Enter a world of intrigue as you curl yourself amongst the writer's windswept travels and enlightening experiences.
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Enter a world of intrigue as you curl yourself amongst the writer's windswept travels and enlightening experiences. Her lyrical words of discovery are made all the more captivating with her beautifully crafted drawings compelling the imagination to soar. Inspired by her travels and life experiences, Mardi Orlando conjures stunning imagery through both her language and her art. "Walk the winter" with her, "where thoughts are washed with sugar rain and flavoured riddles prickle secrets in the salted air of games" to find her quest for wisdom immeasurable and the force of her spirit, unbroken. Mardi Orlando studied psychology before travelling extensively and finally settling in coastal Victoria, Australia, with her husband of 15 years. Mardi has won several prizes for her art work and enjoys combining her fascination for the psyche with her love of art and literature. In The Life Expectancy of Wind the author interweaves her own experiences with those of the many people she has met on her journeys.
Th e palace shines under the skies of Palestinian days,
behind the sunbeams drifting with the human dust
of storyteller’s tales told under the hessian roofs of
Merchant’s stalls in a street of generations
that follow the ways that have walked these lanes
like worship jewels, To fi nd the future still the same.
Hear the strike against scraps and glass as jewelers trade their craft,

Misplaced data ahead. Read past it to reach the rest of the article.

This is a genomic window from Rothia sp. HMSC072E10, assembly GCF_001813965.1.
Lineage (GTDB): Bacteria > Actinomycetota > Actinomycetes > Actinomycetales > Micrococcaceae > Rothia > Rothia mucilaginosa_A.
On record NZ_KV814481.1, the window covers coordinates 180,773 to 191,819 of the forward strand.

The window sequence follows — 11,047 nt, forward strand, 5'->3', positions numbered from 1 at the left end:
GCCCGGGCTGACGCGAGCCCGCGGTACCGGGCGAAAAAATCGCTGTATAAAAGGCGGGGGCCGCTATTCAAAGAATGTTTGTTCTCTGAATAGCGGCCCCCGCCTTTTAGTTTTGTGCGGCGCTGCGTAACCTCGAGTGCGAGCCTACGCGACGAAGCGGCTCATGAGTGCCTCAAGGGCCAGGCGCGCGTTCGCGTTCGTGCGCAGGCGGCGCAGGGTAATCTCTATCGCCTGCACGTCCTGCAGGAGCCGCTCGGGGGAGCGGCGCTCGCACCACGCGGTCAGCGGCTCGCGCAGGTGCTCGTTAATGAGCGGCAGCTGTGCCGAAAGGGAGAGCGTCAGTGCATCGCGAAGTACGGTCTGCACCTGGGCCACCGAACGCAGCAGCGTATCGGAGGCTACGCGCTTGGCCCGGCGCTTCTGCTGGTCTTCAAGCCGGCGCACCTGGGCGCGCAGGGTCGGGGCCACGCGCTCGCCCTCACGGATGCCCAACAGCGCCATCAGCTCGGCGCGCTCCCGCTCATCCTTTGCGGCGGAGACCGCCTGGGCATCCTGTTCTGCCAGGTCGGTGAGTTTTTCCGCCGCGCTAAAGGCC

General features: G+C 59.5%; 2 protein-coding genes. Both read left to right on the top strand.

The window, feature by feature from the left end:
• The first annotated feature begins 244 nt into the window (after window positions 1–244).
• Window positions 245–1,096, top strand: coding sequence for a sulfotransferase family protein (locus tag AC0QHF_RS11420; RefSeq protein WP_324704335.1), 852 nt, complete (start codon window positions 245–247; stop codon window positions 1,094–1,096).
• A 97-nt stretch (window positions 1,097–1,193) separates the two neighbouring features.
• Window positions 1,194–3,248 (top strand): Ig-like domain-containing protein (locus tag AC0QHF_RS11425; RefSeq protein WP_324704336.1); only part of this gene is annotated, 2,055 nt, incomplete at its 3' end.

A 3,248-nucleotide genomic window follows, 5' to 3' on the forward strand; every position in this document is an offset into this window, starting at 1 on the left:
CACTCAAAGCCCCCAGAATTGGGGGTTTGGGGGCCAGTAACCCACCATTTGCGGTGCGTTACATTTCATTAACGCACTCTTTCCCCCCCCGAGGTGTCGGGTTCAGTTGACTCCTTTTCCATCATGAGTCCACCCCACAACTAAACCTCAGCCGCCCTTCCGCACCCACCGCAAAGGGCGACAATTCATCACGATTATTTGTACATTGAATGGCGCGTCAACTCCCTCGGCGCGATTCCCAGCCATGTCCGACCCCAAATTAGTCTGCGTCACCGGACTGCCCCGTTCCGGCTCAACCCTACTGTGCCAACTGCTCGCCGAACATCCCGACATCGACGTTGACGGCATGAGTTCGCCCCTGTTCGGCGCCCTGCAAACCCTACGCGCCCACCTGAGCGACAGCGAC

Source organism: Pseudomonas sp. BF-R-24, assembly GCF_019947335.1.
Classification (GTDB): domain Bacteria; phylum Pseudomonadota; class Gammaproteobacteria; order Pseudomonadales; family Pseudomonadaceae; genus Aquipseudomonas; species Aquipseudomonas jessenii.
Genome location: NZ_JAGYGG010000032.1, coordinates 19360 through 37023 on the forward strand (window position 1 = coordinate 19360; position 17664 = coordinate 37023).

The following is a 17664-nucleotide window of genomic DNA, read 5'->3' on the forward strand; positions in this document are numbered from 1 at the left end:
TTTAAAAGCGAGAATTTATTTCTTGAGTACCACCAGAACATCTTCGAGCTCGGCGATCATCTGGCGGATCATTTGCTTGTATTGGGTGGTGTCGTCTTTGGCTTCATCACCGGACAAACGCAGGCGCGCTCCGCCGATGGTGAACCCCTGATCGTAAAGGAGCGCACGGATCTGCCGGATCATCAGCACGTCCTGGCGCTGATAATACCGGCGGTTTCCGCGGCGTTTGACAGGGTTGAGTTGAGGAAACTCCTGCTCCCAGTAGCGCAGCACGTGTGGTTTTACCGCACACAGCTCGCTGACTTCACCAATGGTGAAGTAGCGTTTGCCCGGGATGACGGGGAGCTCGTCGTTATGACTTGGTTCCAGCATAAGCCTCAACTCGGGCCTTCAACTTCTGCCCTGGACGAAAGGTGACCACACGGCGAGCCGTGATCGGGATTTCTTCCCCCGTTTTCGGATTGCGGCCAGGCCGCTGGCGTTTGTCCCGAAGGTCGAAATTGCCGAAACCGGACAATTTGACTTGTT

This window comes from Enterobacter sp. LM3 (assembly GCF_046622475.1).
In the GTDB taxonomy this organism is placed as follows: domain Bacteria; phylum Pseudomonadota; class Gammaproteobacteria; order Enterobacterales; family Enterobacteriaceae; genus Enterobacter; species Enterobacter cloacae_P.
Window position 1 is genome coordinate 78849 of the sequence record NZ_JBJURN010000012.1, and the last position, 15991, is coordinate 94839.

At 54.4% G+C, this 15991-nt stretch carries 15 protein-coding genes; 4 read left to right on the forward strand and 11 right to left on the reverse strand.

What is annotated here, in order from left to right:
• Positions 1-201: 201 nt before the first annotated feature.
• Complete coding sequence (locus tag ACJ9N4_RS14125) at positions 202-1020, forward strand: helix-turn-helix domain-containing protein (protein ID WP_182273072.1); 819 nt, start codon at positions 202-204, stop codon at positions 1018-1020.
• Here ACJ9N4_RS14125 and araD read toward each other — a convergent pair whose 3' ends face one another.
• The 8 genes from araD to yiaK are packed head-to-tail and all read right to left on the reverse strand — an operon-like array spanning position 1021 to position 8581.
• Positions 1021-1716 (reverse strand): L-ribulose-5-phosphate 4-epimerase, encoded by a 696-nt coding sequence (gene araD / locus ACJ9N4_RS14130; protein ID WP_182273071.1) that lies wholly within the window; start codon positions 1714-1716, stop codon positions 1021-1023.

Walk into the beat of rhythmic weavers tracing the colours
of hand-made carpets fashioned under the
fi recracker-pattering of weapons traded and forged,
below the banner of American made,
Mapping the new world that refuses to change.
Arid lives of heady winds engraining the future
with the requisite pages torn from the exigent past,
A mongoose devouring its own fruits,
A child inheriting the rights of the last.
Piquant days, Revered, that graze amongst the fi elds of years,
Leaving patterned coils, Human inscriptions,
Carved by our own long race.
Under the same sunsets sick with rust,
Across the mountains that hear the call to prayer,
As the fi ght falls away from the bone, the unseen
maze gives way, and is left for the sons to devour,
Th e pulse of peace echoing in a mother’s mind:
Words against monsoon rain.
Waiting for the licorice night, to send to sleep the retribution
of insistent minds that wonder naught for the freedom of the west,
Nor for treaties buried within the dusty veins of custom
and the unyielding force of faith, Yet breathing just.
Jordan and Israel, A walk away, Sharing a sea that is dead,
Yearning against the landscape
Of the shooting gallery of the old world.